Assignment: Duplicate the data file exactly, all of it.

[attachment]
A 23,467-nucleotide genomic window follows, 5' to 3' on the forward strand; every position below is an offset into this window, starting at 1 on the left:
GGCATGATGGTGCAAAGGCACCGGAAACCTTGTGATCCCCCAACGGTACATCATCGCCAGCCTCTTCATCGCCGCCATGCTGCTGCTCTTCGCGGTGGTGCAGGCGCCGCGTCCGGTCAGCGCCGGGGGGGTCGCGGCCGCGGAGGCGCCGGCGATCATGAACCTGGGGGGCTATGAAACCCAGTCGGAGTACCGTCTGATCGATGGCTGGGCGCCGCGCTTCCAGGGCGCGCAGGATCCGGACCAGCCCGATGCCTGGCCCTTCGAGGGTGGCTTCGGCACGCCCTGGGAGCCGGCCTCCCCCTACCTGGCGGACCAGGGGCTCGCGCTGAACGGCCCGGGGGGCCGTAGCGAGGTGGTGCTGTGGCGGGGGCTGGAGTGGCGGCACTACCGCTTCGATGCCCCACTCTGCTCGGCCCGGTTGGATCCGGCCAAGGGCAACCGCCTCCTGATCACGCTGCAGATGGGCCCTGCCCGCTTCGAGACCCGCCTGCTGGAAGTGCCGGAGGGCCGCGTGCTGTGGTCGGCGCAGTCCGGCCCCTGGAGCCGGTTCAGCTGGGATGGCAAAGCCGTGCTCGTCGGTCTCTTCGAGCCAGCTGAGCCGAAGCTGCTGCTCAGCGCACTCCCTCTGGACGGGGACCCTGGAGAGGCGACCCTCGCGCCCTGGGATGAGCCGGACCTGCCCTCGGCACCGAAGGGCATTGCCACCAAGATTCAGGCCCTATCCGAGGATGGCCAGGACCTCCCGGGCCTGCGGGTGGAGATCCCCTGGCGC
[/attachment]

A 23,467-nucleotide genomic window follows, 5' to 3' on the forward strand; every position below is an offset into this window, starting at 1 on the left:
GGCATGATGGTGCAAAGGCACCGGAAACCTTGTGATCCCCCAACGGTACATCATCGCCAGCCTCTTCATCGCCGCCATGCTGCTGCTCTTCGCGGTGGTGCAGGCGCCGCGTCCGGTCAGCGCCGGGGGGGTCGCGGCCGCGGAGGCGCCGGCGATCATGAACCTGGGGGGCTATGAAACCCAGTCGGAGTACCGTCTGATCGATGGCTGGGCGCCGCGCTTCCAGGGCGCGCAGGATCCGGACCAGCCCGATGCCTGGCCCTTCGAGGGTGGCTTCGGCACGCCCTGGGAGCCGGCCTCCCCCTACCTGGCGGACCAGGGGCTCGCGCTGAACGGCCCGGGGGGCCGTAGCGAGGTGGTGCTGTGGCGGGGGCTGGAGTGGCGGCACTACCGCTTCGATGCCCCACTCTGCTCGGCCCGGTTGGATCCGGCCAAGGGCAACCGCCTCCTGATCACGCTGCAGATGGGCCCTGCCCGCTTCGAGACCCGCCTGCTGGAAGTGCCGGAGGGCCGCGTGCTGTGGTCGGCGCAGTCCGGCCCCTGGAGCCGGTTCAGCTGGGATGGCAAAGCCGTGCTCGTCGGTCTCTTCGAGCCAGCTGAGCCGAAGCTGCTGCTCAGCGCACTCCCTCTGGACGGGGACCCTGGAGAGGCGACCCTCGCGCCCTGGGATGAGCCGGACCTGCCCTCGGCACCGAAGGGCATTGCCACCAAGATTCAGGCCCTATCCGAGGATGGCCAGGACCTCCCGGGCCTGCGGGTGGAGATCCCCTGGCGC